"... Barring a significant change, Houston will face the decision next offseason," Rapoport tweeted. "His health may be as important as production."
That last part is the rub. The 25-year-old, when healthy, is an explosive force off the edge. He's equally capable of blowing up backs in the backfield and chasing down quarterbacks from behind.
But Clowney has battled knee problems, including a knee scope this offseason and microfracture surgery earlier in his career.
With the franchise tag at the Texans' disposal in 2019 and a ton of money already sunk in another defensive end with injury issues in J.J. Watt, it's understandable that the team is being cautious and waiting to see if Clowney can make it through a second straight healthy season before committing big money to him.
For this campaign at least, Clowney will have to make do with the $12 million and change he'll earn on his fifth-year option.
TE Delanie Walker Gets 2-Year Extension with Titans
Here's hoping Tennessee Titans general manager Jon Robinson stretched before he got to work Friday.
Otherwise, he may have sprained his wrist signing all those fat paychecks.
Lewan wasn't the only Titan in a good mood Friday. As ESPN.com reported, tight end Delanie Walker signed a two-year extension that will keep him under contract through the 2020 season.
Walker, 33, doesn't get the publicity of tight ends like Rob Gronkowski of the New England Patriots or Travis Kelce of the Kansas City Chiefs. But the 13th-year veteran has advanced to the Pro Bowl in each of the last three seasons. In 2017, Walker led the Titans in both receptions (74) and receiving yards (807).
Over the past five years, Walker has 356 receptions—the most by any tight end in the National Football League. And only two tight ends have topped 800 yards in each of the last four seasons—Kelce and Walker.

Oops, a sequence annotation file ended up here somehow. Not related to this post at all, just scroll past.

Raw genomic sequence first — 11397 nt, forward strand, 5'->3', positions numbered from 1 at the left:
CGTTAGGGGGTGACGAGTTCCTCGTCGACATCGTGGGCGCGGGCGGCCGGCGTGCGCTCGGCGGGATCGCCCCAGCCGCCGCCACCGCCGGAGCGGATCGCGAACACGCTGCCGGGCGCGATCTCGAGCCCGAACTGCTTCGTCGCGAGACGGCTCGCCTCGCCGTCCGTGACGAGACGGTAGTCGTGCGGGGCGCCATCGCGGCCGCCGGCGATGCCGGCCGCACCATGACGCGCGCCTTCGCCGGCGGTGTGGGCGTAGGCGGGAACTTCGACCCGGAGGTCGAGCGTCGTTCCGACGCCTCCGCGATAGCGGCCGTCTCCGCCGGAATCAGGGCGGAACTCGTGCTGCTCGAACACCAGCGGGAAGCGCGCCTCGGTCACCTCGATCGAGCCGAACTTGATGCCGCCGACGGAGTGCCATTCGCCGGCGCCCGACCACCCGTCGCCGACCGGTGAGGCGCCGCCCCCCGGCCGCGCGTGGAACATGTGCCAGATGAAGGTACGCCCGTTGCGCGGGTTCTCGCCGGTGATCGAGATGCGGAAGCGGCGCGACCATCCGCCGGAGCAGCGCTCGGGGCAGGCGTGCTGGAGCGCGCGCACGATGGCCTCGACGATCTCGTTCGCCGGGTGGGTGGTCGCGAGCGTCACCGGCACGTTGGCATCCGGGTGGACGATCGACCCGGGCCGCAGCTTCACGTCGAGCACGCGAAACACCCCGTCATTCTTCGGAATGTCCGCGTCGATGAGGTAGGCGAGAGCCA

Exact terms of the deal weren't disclosed, but ESPN's Adam Schefter reported that the contract is worth $17 million with $12.76 million guaranteed, including an $8 million signing bonus.
It's not Lewan money. But it's good work if you can get it.
Julio Jones Gets a New Deal...Sort Of
The dominant storyline surrounding the Falcons this offseason has involved star wideout Julio Jones. It's no secret that he was interested in reworking a five-year, $71.3 million contract that had three years remaining, as the average annual salaries of elite receivers have increased since he signed on the dotted line. There were concerns that Jones might be a no-show for training camp if the deal wasn't redone.
That wasn't the case—possibly because Atlanta tweaked Jones' contract to pay him at least an additional $2 million in 2018, according to Vaughn McClure of ESPN.com.
Head coach Dan Quinn insisted that he wasn't worried about Jones while lauding both sides for finding common ground and at least a temporary solution:
"I probably didn't feel the same stress that you and the fanbase had. I know there were some reports out regarding him not coming. ... I've known he was coming to camp for a while. And that's part of good communication, player to coaches. It wasn't necessarily where I was not expecting him to be here.
"But I am glad, between [general manager] Thomas [Dimitroff] and their side, usually, when there's something to get done, they work together and find a way to figure it out. I think that's a good example between Thomas and Jimmy [Sexton], who is Julio's representation."
Jones' contract status will no doubt become an issue again next spring, but that's something to face another day.
Packers Rookie WR J'Mon Moore Working with Starters
With Jordy Nelson gone, the Green Bay Packers have a sizable hole at the wide receiver position. This isn't to say the cupboard's bare—Davante Adams is an ascending talent, and the team still has Randall Cobb. But the Packers need a third receiver, and they drafted three youngsters at the position in April.
One of those rookies is apparently making a positive first impression.
Per Ryan Wood of the Green Bay Press-Gazette, fourth-rounder J'Mon Moore has earned substantial snaps with the starters early in camp. Head coach Mike McCarthy indicated it's more than just tinkering.
"McCarthy says it's not an accident Packers rookie J'Mon Moore is already repping with Aaron Rodgers," Wood tweeted. "Each opportunity is earned, he said. Likes how Moore has transitioned to learning multiple WR spots."